There are several reasons why we might engage in theology. Some of our motivations are more righteous than others.
Some wish to remake God in their own image. They wish to create a deity according to their own wisdom and preferences.
Some wish to satisfy their curiosity. Different teachers present different gods, and they long to know the truth.
Some are consumed with their own health, wealth, and prosperity. Therefore, they desire to figure out God that he might be used to benefit themselves and their earthly kingdoms.
If God exists, then he is the greatest possible danger. He needs to be figured out so that man might make sure he is on God’s right side.
In a blog, one person wrote, “Apatheism, also known as pragmatic atheism or practical atheism, is acting with apathy, disregard, or lack of interest towards belief or disbelief in a deity. Apatheism describes the manner of acting towards a belief or lack of a belief in a deity, so it applies to both theism and atheism. An apatheist is also someone who is not interested in accepting or denying any claims that gods exist or do not exist. In other words, an apatheist is someone who considers the question of the existence of gods as neither meaningful nor relevant to their life.Apathetic agnosticism claims that no amount of debate can prove or disprove the existence of one or more deities, and if one or more deities exist, they do not appear to be concerned about the fate of humans. Therefore, their existence has little to no impact on personal human affairs and should be of little theological interest.Some apatheists hold that if it were possible to prove that God does or does not exist, their behavior would not change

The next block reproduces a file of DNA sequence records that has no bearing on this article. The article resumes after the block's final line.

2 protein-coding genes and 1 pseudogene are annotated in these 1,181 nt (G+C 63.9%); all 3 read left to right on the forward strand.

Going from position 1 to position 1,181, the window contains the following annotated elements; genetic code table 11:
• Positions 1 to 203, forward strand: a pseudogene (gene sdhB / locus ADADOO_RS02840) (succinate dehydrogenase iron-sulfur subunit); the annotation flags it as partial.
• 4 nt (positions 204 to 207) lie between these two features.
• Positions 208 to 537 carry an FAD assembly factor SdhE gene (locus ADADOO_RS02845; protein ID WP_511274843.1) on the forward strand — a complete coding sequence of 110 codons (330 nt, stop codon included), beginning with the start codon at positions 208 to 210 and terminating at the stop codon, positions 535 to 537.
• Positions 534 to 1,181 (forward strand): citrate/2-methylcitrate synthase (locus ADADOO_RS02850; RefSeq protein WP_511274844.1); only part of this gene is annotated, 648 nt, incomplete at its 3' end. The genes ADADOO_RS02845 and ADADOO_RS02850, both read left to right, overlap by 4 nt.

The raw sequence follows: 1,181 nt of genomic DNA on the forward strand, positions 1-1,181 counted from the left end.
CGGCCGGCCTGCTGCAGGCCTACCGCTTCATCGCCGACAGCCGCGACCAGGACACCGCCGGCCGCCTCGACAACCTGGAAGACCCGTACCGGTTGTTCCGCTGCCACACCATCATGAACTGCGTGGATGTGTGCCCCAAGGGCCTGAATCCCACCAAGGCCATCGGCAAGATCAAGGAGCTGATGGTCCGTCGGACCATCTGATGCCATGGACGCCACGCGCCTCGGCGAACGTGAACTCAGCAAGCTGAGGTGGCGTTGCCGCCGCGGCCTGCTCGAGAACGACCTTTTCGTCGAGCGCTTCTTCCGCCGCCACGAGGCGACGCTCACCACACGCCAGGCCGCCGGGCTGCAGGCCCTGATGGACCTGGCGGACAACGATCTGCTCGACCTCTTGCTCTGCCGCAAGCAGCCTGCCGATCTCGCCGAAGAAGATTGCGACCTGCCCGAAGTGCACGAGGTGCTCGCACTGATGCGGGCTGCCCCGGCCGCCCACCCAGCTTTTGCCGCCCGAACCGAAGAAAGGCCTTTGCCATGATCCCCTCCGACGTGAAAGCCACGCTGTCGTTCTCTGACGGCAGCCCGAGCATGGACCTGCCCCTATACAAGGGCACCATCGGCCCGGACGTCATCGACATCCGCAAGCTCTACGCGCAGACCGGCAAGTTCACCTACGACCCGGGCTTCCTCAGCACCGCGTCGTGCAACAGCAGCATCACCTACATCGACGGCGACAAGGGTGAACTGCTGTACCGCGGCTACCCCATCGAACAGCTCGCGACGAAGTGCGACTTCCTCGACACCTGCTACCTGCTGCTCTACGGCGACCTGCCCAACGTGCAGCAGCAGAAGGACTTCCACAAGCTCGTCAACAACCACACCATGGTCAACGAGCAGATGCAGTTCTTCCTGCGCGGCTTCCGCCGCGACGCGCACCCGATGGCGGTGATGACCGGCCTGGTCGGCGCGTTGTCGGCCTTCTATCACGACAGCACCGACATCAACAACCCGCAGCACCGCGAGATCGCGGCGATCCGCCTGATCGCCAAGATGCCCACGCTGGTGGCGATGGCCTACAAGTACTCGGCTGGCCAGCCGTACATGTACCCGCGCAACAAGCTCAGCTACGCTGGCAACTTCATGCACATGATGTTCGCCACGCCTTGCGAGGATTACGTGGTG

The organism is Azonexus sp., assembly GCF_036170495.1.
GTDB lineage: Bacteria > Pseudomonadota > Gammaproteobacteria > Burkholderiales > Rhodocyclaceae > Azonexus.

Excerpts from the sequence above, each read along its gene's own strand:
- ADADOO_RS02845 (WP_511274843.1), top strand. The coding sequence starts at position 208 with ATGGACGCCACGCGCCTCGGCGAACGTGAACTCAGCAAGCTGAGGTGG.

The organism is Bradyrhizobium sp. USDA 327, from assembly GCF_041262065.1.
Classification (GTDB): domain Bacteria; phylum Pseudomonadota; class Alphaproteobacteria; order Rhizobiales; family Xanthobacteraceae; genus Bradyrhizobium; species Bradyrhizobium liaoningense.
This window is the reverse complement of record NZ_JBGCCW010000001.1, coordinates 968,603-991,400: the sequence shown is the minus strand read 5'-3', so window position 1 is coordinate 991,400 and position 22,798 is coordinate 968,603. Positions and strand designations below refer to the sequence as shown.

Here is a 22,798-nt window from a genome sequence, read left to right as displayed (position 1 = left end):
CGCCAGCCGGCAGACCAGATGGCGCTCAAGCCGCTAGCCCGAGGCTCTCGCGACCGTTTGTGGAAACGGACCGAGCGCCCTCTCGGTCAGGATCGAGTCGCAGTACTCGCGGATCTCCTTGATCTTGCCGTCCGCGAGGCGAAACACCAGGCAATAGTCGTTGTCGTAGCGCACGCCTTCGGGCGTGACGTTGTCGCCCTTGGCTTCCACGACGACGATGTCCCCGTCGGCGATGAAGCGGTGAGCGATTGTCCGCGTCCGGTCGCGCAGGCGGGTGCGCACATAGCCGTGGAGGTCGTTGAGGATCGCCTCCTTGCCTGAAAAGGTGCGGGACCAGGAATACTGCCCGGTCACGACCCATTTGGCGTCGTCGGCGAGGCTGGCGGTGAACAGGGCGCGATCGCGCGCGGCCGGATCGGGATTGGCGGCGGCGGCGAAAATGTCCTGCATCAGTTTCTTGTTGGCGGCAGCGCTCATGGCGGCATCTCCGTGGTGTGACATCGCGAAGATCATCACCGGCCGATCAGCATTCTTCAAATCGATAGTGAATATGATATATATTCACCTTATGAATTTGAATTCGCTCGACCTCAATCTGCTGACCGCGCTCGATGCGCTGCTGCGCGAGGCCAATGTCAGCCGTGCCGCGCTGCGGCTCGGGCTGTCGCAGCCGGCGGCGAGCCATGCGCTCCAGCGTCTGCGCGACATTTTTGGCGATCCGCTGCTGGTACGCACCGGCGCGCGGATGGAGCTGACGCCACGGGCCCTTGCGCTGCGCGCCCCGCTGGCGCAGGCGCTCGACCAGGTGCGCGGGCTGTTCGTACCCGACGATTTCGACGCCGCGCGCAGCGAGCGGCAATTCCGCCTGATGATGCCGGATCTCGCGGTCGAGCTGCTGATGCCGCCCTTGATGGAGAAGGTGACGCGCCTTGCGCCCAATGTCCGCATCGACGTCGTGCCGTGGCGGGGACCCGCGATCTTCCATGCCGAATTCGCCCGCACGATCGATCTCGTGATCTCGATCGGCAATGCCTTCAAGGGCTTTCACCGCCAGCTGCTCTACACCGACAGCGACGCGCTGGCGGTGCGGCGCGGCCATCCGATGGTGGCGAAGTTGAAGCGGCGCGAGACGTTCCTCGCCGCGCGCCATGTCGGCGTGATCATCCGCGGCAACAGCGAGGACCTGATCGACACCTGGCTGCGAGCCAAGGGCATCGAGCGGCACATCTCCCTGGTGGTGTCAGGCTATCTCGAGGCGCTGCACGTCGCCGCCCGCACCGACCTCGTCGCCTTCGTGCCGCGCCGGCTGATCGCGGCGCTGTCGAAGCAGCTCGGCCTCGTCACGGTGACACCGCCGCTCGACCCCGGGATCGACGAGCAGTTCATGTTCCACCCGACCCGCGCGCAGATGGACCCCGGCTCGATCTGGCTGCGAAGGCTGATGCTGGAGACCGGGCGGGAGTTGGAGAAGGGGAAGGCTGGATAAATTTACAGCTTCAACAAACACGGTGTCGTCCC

Proverbs 1:7 states, “The fear of the LORD is the beginning of knowledge, but fools despise wisdom and discipline.”
Likewise, Jeremiah 9:23-24 says, “This is what the LORD says: “Let not the wise man boast of his wisdom or the strong man boast of his strength or the rich man boast of his riches, but let him who boasts boast about this: that he understands and knows me, that I am the LORD, who exercises kindness, justice and righteousness on earth, for in these I delight,” declares the LORD.
Because man will worship something, and he might as well enjoy and glorify the Supreme what or who. Consider this quote from Charles Haddon Spurgeon. It was delivered on Sunday morning, January 7th, 1855 at New Park Street Chapel in Southwark when he was twenty years old.
There is something exceedingly improving to the mind in a contemplation of the Divinity. It is a subject so vast, that all our thoughts are lost in its immensity; so deep, that our pride is drowned in its infinity. Other subjects we can comprehend and grapple with; in them we feel a kind of self-content, and go on our way with the thought, “Behold I am wise.” But when we come to this master-science, finding that our plumb-line cannot sound its septh, and that our eagle eye cannot see its height, we turn away with the … solemn exclamation, “I am but of yesterday and know nothing.” … But while the subject humbles the mind, it also expands it … Nothing will so enlarge the intellect, nothing so magnify the whole soul of man, as a devout, earnest, continuing investigation of the great subject of the Deity … Would you lose your sorrows? Would you drown your cares? Then go, plunge yourself in the Godhead’s deepest sea; be lost in his immensity; and you shall come forth as from a couch of rest, refreshed and invigorated. I know nothing which can so comfort the soul; so calm the swelling billows of sorrow and grief; so speak peace to the winds of trial, as a devout musing upon the subject of the Godhead. It is to that subject that I invite you this morning.